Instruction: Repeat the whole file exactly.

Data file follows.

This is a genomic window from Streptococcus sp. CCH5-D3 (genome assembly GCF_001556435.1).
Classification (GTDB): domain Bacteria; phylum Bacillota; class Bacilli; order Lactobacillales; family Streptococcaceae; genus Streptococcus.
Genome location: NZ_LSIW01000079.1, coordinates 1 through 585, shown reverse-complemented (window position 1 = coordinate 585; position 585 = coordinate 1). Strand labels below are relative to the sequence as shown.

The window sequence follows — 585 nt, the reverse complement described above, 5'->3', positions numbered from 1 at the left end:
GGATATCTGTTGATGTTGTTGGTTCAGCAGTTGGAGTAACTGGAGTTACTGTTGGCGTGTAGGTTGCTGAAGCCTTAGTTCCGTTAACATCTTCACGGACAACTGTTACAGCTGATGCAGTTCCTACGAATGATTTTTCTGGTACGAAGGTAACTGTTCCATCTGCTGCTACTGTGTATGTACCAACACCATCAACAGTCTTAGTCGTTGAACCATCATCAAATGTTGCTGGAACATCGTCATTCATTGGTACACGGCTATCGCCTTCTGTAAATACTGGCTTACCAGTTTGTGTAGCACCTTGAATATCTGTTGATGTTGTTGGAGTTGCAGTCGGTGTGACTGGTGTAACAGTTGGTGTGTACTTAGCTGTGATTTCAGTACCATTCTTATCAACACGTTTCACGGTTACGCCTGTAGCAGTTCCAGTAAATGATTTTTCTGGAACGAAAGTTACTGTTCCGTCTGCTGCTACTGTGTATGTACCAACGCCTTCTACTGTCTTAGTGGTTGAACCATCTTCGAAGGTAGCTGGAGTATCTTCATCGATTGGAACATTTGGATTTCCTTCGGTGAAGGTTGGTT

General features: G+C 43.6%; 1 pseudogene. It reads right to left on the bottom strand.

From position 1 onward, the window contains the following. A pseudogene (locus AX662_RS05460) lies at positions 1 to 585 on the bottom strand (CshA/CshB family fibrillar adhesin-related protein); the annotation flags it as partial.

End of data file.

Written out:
This is a genomic window from Streptococcus sp. CCH5-D3 (genome assembly GCF_001556435.1).
Classification (GTDB): domain Bacteria; phylum Bacillota; class Bacilli; order Lactobacillales; family Streptococcaceae; genus Streptococcus.
Genome location: NZ_LSIW01000079.1, coordinates 1 through 585, shown reverse-complemented (window position 1 = coordinate 585; position 585 = coordinate 1). Strand labels below are relative to the sequence as shown.

The window sequence follows — 585 nt, the reverse complement described above, 5'->3', positions numbered from 1 at the left end:
GGATATCTGTTGATGTTGTTGGTTCAGCAGTTGGAGTAACTGGAGTTACTGTTGGCGTGTAGGTTGCTGAAGCCTTAGTTCCGTTAACATCTTCACGGACAACTGTTACAGCTGATGCAGTTCCTACGAATGATTTTTCTGGTACGAAGGTAACTGTTCCATCTGCTGCTACTGTGTATGTACCAACACCATCAACAGTCTTAGTCGTTGAACCATCATCAAATGTTGCTGGAACATCGTCATTCATTGGTACACGGCTATCGCCTTCTGTAAATACTGGCTTACCAGTTTGTGTAGCACCTTGAATATCTGTTGATGTTGTTGGAGTTGCAGTCGGTGTGACTGGTGTAACAGTTGGTGTGTACTTAGCTGTGATTTCAGTACCATTCTTATCAACACGTTTCACGGTTACGCCTGTAGCAGTTCCAGTAAATGATTTTTCTGGAACGAAAGTTACTGTTCCGTCTGCTGCTACTGTGTATGTACCAACGCCTTCTACTGTCTTAGTGGTTGAACCATCTTCGAAGGTAGCTGGAGTATCTTCATCGATTGGAACATTTGGATTTCCTTCGGTGAAGGTTGGTT

General features: G+C 43.6%; 1 pseudogene. It reads right to left on the bottom strand.

From position 1 onward, the window contains the following. A pseudogene (locus AX662_RS05460) lies at positions 1 to 585 on the bottom strand (CshA/CshB family fibrillar adhesin-related protein); the annotation flags it as partial.